Nokia, which has traditionally done well in the low-price segment of the mobile phone market, will be facing the true test of its future relevance come May 5, when its budget Windows Phone – the Lumia 610 - hits shelves in Singapore.
Retailing for a very attractive S$379, the phone could well be offered by telcos on contract as a zero-dollar phone. This is a significant difference from the Lumia 800, its current highest-end Windows Phone available here, which is retailing for S$775.
Nokia touts a sleek metallic look in four colours – white, cyan, magenta, and black. However, based on hands-on photos and videos around the Web – such as Engadget’s take – it looks like it has more plastic than metal.
Powered by Windows Phone 7.5, this entry-level Windows Phone is actually underpowered compared to existing Windows Phone handsets. It runs on an 800MHz processor, 256MB of RAM and a 3.7-inch WVGA display. It also has a removable battery, an increasingly rare sight in today’s mobile landscape.
Despite the lower specs, the OS runs like a dream, and is as buttery smooth as it is on higher-end hardware. But I’m not so sure about the apps, as there have been reports that more resource intensive apps cannot run due to the weaker hardware.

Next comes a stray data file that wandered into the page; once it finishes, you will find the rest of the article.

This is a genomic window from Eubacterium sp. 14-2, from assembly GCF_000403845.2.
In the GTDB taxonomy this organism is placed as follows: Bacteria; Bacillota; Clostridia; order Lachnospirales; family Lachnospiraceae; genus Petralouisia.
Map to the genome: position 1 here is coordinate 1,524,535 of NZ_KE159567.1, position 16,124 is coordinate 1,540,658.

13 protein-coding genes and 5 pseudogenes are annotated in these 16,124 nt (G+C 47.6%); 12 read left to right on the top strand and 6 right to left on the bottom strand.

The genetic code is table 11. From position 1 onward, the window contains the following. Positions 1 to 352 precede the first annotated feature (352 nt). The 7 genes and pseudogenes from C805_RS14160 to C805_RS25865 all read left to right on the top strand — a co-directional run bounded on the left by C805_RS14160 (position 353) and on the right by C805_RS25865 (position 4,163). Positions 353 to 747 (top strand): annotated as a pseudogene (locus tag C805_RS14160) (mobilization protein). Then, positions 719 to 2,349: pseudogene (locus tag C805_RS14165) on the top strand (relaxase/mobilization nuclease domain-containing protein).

For instance, playing Fruit Ninja on my old LG Optimus 7 is a terribly choppy experience, but is perfectly acceptable on my new Lumia 800. I don’t think the Lumia 610 can beat the Optimus 7 here.
Speaking of Fruit Ninja, the Lumia 610 has the same touch buttons as the Lumia 800. It’s nail-bitingly frustrating to accidentally launch Bing or go back to the start screen when one errant finger slides too far from your fruit-murdering escapades.
Of course, along with every Lumia 610 come the obligatory Nokia apps, including Drive, Maps and more. These are certainly great apps and offer added value to the handset.
The Lumia 610 looks to be a solid entry-level contender, and Nokia is targeting this at young, first-time smartphone owners, a strategy I view with mixed feelings. The young don’t get much financial say, that’s for sure, but they’re also more brand-conscious and will likely hanker after that shiny Apple or HTC instead of a Nokia.
There will even be an NFC version, making Nokia the first to make a Windows Phone with NFC. But there’s no word on when, if ever, that version will be available here.
So if all goes well, the Lumia 610 may finally sound the death knell for cheap Symbian smartphones. On the other hand, Symbian’s hardware variety such as physical QWERTY keyboards may still win out.